#5 Percutaneous Mitral Valve Regurgitation Repair

Overview

The patient, the self-described “only Democrat from Crawford, Texas,” was in severe distress and his life was at risk. After undergoing open-heart surgery, he had developed an infection in his sternum, requiring removal of the sternum approximately two years prior to presentation. Subsequently, he was diagnosed with severe mitral valve regurgitation (MVR), which forced his heart to work harder, caused his breathing to become labored, and made walking more than a few yards more like a marathon activity. Additional open-heart surgery was needed to repair his mitral valve, but the man’s frail physical condition and lack of sternum made it way too risky.

The mitral valve is a one-way valve that connects the left atrium to the left ventricle of the heart. MVR occurs when the valve does not seal completely, allowing blood to trickle back into the left atrium, causing the heart and lungs to swell. It’s estimated that four million Americans suffer from MVR, with about 40,000 undergoing highly invasive surgical repair. This entails a heart-lung machine, slicing through the sternum, and finally valve repair or replacement. Hospitalization typically lasts three to five days, followed by a lengthy recovery at home.

The man from Crawford was in luck. “His son-in-law read about the experimental nonsurgical MVR procedure we were doing with a special clip and was eventually able to enroll him in the EVEREST II [Endovascular Valve Edge-to-Edge REpair STudy] clinical study,” says Samir Kapadia, M.D., an interventional cardiologist in the Cleveland Clinic Department of Cardiovascular Medicine who has performed many of the non-invasive procedures. “He left the hospital two days after the three-hour procedure in the cath lab. Three years later, he’s gone from severe limitation to becoming active and doing almost everything he wants.”

With the innovative clip—a tiny barbed, wishbone-shaped device now in the eighth year of human testing—the heart is fixed non-surgically from the inside out. A catheter is carefully guided through the femoral vein in the groin, up to the heart’s mitral valves. The clip on the tip of a catheter is then clamped on the center of the valve leaflets, which holds them together and quickly helps restore normal blood flow out through the leaflets. When the procedure is finished, a sterile bandage is applied over the small cut on the groin.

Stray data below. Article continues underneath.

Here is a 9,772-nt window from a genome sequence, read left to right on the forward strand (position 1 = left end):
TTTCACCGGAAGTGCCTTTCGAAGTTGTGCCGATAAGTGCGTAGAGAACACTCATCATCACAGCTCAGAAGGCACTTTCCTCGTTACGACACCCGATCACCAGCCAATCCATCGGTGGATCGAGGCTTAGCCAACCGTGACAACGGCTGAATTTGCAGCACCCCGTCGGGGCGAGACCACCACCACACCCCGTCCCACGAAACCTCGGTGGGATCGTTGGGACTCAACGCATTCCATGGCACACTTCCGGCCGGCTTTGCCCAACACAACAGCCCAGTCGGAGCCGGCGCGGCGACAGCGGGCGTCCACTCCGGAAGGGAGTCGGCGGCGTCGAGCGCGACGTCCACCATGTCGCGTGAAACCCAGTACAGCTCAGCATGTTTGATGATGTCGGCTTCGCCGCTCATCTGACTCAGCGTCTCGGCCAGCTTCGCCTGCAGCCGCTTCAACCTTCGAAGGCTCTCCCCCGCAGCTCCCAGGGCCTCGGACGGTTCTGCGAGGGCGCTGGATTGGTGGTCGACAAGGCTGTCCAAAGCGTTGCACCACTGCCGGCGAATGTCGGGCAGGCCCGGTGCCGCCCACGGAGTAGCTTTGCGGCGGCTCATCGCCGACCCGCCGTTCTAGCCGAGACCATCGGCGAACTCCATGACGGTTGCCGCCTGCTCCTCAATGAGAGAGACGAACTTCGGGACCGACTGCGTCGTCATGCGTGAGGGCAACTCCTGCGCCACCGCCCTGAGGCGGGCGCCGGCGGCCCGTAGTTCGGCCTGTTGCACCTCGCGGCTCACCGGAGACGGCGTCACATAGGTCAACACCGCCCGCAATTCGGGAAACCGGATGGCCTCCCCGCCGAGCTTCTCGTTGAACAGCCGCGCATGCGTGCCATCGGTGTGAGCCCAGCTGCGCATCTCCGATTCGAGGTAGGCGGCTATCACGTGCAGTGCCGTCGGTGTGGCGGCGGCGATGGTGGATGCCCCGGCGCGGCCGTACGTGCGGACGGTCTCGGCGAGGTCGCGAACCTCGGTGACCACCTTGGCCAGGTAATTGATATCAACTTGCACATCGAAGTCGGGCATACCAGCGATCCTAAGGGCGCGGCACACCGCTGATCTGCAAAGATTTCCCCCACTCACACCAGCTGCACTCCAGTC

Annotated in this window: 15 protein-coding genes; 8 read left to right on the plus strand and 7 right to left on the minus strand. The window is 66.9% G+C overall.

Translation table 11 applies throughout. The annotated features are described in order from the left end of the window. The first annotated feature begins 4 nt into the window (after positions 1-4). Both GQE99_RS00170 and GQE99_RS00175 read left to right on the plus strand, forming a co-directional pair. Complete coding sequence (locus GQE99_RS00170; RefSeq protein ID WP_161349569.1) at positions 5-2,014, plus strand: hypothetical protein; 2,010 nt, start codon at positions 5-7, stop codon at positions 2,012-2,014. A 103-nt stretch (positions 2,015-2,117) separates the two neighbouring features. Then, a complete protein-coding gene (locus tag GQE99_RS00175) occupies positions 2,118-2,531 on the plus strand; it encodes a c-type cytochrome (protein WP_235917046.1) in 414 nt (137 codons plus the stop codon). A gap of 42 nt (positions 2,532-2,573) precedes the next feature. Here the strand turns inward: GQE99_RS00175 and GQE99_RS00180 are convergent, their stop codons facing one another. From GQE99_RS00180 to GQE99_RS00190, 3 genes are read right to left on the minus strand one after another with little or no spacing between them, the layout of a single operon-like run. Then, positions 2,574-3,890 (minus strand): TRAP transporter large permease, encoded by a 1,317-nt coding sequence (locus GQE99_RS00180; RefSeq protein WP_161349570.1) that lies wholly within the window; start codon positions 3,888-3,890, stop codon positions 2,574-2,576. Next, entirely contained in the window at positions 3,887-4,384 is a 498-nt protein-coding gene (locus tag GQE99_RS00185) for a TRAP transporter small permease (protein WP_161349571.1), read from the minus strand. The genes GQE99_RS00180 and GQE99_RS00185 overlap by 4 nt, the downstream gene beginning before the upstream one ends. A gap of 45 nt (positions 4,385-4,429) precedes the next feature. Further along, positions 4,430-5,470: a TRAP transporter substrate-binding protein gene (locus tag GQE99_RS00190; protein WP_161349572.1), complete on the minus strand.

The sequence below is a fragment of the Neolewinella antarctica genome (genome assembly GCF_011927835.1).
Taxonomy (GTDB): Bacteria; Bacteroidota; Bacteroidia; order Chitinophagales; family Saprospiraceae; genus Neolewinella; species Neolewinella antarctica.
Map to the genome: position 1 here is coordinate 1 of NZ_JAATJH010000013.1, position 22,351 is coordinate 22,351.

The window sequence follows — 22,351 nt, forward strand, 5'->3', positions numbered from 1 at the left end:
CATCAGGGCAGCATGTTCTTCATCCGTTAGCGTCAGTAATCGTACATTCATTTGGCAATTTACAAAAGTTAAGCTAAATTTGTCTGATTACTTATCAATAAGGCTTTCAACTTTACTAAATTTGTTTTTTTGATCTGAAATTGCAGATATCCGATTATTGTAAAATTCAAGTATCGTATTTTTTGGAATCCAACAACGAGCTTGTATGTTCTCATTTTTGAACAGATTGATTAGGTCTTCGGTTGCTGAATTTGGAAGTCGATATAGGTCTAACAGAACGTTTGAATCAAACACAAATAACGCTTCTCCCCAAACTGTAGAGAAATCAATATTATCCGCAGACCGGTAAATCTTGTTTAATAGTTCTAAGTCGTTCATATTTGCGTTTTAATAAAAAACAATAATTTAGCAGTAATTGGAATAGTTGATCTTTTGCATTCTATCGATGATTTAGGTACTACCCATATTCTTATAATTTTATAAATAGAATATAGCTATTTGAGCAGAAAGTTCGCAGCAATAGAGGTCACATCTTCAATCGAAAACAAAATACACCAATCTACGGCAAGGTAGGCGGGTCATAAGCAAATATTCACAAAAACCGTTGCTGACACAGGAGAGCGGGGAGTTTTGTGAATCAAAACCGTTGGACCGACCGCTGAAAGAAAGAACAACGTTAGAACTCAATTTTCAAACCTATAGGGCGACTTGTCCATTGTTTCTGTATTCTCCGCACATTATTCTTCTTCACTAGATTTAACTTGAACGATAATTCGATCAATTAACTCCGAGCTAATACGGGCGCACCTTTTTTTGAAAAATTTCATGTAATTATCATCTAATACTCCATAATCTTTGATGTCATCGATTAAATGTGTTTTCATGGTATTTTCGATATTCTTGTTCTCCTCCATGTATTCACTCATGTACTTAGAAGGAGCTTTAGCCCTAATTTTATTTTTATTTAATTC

“The technology is extremely safe. While the procedure works well for most people with moderate to severe MVR, if the clip does not work for some reason, surgical repair or replacement of the valve is still a possible option,” says Dr. Kapadia. “If the EVEREST trial results are positive, and the device is approved by FDA which could be within two years, it can change the way that we approach patients with mitral valve regurgitation.”

 

Where Are They Now

This innovative procedure has been demonstrated to work well for some people with moderate to severe mitral regurgitation or leakage of the inlet valve for the left ventricle. This backward leakage of blood through the mitral valve can cause congestion in the lungs, increased work for the heart, and heart failure. During the procedure, which is performed in the cardiac catheterization laboratory, a wishbone-shaped clip is threaded through a catheter in blood vessels in the groin to the leaking mitral valve. The clip is then applied to bring the center of the two mitral valve leaflets together, which eliminates the backward leakage of blood through the valve and restores normal blood flow into the left ventricle.

While open heart surgical techniques remain the clinical standard of care, the mitral valve clip has been an important additional treatment for this disease, particularly in patients for whom surgery is too high a risk. This system received FDA approval in October 2013, and has been placed into over 25,000 patients as of current. The valve repair clip has been found to reduce hospital visits by 73% when compared to 1 year prior to treatment and reduces the total hospital stay to an average of 2.9 days, significantly reducing costs for both medical professionals and their patients. More recent developments have led to the novelty of mitral valve replacement for those patients beyond repair. Like mitral repair, mitral replacement is a procedure with a less invasive approach for treatment of severe aortic stenosis.  The global heart valve repair and replacement market is expected to reach USD 3,767 million by 2020. Mitral valve technology is quickly leading to advances in other valves of the heart.

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